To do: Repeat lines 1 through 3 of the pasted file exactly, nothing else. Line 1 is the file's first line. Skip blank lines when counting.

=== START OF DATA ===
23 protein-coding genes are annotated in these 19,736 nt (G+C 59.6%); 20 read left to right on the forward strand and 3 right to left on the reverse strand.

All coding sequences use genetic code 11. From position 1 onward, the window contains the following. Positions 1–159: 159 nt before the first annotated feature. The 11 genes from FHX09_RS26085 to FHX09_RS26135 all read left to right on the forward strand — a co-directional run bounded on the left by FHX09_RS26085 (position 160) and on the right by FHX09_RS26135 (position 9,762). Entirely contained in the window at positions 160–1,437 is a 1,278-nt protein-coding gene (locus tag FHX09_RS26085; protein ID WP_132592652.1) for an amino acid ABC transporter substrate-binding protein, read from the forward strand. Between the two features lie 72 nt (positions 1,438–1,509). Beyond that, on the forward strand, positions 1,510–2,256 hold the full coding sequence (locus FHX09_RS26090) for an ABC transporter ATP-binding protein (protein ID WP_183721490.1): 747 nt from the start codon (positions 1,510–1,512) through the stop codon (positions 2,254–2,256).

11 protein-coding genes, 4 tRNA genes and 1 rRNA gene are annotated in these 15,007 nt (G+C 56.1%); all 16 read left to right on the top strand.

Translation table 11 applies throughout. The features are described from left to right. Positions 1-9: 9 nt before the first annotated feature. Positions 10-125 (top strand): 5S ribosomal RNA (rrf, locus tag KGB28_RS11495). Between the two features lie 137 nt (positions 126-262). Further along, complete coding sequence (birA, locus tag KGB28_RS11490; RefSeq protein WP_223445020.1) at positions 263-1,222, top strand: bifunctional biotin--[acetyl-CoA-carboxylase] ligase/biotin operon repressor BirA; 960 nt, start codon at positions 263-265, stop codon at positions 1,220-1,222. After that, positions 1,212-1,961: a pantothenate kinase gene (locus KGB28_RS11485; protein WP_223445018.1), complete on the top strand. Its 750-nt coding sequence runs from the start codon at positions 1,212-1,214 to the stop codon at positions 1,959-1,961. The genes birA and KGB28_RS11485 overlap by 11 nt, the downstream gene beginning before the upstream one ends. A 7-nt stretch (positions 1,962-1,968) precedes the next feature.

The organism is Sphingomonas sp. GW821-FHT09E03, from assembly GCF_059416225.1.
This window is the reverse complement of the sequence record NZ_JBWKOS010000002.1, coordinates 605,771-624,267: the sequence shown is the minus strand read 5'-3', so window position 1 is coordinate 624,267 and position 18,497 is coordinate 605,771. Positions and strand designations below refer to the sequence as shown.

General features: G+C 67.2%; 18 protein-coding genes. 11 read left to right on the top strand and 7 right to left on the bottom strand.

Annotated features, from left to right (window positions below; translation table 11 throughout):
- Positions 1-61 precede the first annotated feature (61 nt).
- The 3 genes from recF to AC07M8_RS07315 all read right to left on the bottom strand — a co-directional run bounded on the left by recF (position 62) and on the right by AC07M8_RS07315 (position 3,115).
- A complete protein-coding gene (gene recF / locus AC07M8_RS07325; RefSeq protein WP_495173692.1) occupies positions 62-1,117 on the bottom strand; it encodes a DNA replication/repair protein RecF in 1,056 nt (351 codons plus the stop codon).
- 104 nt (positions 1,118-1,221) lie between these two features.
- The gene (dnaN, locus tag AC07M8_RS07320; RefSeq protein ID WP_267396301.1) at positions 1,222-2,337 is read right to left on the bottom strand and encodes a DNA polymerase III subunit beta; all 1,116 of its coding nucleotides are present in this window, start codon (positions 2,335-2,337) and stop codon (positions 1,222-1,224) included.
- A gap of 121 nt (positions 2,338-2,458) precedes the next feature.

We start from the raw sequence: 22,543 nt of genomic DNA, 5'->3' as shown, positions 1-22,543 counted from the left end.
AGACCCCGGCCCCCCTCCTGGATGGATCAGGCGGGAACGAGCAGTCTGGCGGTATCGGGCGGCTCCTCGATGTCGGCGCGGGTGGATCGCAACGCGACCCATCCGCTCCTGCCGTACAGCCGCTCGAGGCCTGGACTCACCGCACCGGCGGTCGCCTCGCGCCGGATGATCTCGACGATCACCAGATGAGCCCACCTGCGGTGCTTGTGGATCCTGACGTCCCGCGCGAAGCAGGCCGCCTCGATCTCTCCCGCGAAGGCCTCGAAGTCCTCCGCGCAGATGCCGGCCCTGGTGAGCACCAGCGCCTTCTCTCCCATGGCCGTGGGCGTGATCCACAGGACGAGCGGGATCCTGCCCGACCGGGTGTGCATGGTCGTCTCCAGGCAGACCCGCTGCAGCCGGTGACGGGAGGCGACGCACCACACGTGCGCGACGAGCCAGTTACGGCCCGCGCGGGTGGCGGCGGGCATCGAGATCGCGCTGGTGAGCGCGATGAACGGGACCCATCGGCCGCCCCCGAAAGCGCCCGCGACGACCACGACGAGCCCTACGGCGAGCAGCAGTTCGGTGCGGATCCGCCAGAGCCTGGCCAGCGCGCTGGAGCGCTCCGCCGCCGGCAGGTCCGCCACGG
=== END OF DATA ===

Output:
23 protein-coding genes are annotated in these 19,736 nt (G+C 59.6%); 20 read left to right on the forward strand and 3 right to left on the reverse strand.

All coding sequences use genetic code 11. From position 1 onward, the window contains the following. Positions 1–159: 159 nt before the first annotated feature. The 11 genes from FHX09_RS26085 to FHX09_RS26135 all read left to right on the forward strand — a co-directional run bounded on the left by FHX09_RS26085 (position 160) and on the right by FHX09_RS26135 (position 9,762). Entirely contained in the window at positions 160–1,437 is a 1,278-nt protein-coding gene (locus tag FHX09_RS26085; protein ID WP_132592652.1) for an amino acid ABC transporter substrate-binding protein, read from the forward strand. Between the two features lie 72 nt (positions 1,438–1,509). Beyond that, on the forward strand, positions 1,510–2,256 hold the full coding sequence (locus FHX09_RS26090) for an ABC transporter ATP-binding protein (protein ID WP_183721490.1): 747 nt from the start codon (positions 1,510–1,512) through the stop codon (positions 2,254–2,256).

11 protein-coding genes, 4 tRNA genes and 1 rRNA gene are annotated in these 15,007 nt (G+C 56.1%); all 16 read left to right on the top strand.